Seyss-Inquart and Clingendael
The Reichskommissar (head) of the Nazi-occupied Netherlands between 1940 and 1945 was an Austrian lawyer called Arthur Seyss-Inquart. He lived on the Clingendael estate.
In 1943 most government departments moved from The Hague to places inland, like Hilversum and Utrecht. Seyss-Inquart remained in the city, as a symbol of unflinching German authority. To protect his headquarters, a second high-security militarised zone (Stützpunktgruppe Clingendael) was created, defended by its own anti-tank ditches and bunkers. The command bunker that Seyss-Inquart built near his home on the Clingendael estate was disguised as a farmhouse. The metres-thick concrete roof was camouflaged with ordinary roof tiles and the ‘chimneys’ were actually anti-aircraft positions.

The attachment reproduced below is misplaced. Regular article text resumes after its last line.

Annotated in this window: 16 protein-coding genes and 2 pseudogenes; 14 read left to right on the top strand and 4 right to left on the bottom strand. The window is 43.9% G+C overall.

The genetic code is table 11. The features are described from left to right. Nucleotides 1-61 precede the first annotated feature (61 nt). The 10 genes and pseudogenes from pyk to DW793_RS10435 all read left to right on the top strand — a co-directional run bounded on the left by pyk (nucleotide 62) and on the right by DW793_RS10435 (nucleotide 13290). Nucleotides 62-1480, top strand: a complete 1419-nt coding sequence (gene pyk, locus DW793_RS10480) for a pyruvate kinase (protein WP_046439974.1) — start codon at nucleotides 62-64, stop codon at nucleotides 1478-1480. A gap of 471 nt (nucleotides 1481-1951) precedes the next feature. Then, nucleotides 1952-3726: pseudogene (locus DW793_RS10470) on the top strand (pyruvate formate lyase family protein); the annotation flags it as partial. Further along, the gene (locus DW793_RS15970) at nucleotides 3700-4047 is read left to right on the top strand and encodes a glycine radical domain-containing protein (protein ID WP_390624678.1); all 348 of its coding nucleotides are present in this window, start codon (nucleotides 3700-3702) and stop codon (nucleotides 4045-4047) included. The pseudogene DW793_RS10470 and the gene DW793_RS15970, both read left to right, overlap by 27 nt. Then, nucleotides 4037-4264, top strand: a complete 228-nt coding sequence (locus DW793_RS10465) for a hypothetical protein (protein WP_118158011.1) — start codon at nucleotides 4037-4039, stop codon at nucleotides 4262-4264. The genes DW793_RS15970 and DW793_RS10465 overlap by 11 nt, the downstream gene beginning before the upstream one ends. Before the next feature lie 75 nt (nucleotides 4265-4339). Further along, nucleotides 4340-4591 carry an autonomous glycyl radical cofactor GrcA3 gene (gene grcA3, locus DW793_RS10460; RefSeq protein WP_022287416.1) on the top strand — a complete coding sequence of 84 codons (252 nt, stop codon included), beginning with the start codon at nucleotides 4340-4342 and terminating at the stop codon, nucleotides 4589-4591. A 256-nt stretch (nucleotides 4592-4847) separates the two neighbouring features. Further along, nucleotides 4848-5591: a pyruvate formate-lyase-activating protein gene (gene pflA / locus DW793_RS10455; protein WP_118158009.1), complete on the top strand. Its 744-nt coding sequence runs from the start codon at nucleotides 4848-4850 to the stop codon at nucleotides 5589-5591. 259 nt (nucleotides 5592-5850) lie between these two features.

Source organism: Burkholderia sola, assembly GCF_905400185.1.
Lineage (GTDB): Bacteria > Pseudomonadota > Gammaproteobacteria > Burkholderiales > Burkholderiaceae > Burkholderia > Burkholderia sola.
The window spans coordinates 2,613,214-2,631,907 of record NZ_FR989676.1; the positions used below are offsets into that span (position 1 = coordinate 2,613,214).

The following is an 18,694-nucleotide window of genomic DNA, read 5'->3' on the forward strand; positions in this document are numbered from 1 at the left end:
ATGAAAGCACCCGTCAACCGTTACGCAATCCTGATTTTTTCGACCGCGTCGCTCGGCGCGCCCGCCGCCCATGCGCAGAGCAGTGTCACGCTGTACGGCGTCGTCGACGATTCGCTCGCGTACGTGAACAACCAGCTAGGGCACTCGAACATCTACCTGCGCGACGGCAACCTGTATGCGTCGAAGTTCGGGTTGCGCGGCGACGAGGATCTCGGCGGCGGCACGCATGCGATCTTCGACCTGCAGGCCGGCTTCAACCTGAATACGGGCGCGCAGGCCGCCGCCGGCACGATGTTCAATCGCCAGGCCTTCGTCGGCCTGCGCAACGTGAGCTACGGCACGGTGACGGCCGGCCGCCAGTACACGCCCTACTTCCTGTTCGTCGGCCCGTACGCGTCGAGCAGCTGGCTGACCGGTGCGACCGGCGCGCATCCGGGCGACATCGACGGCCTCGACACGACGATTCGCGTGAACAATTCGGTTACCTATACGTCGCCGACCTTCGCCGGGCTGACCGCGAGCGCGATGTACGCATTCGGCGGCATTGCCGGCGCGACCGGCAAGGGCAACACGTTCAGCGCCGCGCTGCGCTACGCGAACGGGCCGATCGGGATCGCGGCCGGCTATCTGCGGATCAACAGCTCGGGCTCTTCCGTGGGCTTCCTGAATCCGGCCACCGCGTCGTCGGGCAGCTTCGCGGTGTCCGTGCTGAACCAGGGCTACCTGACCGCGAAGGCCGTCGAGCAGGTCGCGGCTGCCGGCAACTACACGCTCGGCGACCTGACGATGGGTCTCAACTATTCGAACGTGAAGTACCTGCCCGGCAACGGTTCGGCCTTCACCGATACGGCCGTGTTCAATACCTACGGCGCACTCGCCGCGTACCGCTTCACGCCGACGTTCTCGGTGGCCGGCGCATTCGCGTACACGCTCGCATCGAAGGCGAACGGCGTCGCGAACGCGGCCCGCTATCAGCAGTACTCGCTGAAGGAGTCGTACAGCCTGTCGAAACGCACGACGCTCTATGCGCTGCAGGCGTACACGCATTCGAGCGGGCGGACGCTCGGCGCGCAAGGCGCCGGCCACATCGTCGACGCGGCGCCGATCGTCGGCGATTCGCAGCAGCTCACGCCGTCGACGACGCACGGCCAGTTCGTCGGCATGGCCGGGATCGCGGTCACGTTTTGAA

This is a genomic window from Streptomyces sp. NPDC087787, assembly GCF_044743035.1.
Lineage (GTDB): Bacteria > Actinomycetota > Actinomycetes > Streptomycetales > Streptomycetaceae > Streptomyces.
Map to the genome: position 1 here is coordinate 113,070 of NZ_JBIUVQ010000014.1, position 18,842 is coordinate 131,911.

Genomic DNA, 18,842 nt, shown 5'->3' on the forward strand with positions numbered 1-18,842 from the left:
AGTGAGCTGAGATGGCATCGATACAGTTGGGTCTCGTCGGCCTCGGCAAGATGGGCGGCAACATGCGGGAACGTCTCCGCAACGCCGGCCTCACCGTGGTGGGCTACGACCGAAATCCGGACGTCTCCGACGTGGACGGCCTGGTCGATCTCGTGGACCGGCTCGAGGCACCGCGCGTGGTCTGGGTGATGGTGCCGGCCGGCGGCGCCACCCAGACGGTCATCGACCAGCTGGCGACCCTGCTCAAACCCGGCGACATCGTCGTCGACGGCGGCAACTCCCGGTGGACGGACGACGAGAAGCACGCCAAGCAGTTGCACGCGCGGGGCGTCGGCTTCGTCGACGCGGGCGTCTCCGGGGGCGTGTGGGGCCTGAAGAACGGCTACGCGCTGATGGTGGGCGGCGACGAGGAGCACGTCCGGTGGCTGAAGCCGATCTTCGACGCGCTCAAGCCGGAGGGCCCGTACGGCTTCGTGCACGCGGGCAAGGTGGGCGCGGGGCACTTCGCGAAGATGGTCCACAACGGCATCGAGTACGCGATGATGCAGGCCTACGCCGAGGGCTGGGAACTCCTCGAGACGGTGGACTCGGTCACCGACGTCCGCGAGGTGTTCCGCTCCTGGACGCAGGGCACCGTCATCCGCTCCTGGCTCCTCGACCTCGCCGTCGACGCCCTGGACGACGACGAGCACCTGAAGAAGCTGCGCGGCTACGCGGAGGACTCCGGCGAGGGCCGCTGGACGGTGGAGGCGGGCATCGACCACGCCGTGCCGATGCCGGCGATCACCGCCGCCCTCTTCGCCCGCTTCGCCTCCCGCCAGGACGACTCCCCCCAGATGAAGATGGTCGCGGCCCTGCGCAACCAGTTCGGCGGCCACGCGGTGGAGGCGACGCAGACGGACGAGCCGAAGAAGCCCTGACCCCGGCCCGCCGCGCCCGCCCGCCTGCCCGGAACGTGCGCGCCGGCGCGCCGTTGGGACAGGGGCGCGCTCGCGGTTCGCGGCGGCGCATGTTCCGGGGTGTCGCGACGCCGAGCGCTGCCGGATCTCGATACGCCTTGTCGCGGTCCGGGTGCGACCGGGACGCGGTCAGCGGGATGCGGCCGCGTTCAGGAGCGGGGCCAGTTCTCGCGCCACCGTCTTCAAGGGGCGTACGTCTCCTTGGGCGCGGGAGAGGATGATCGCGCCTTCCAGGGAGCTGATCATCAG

After the war, the Dutch army used part of the bunker for liaison with Dutch troops overseas and during the Cold War it was equipped to serve as a national crisis centre for the Dutch government. These days, Clingendael is the home of the Netherlands Institute of International Relations.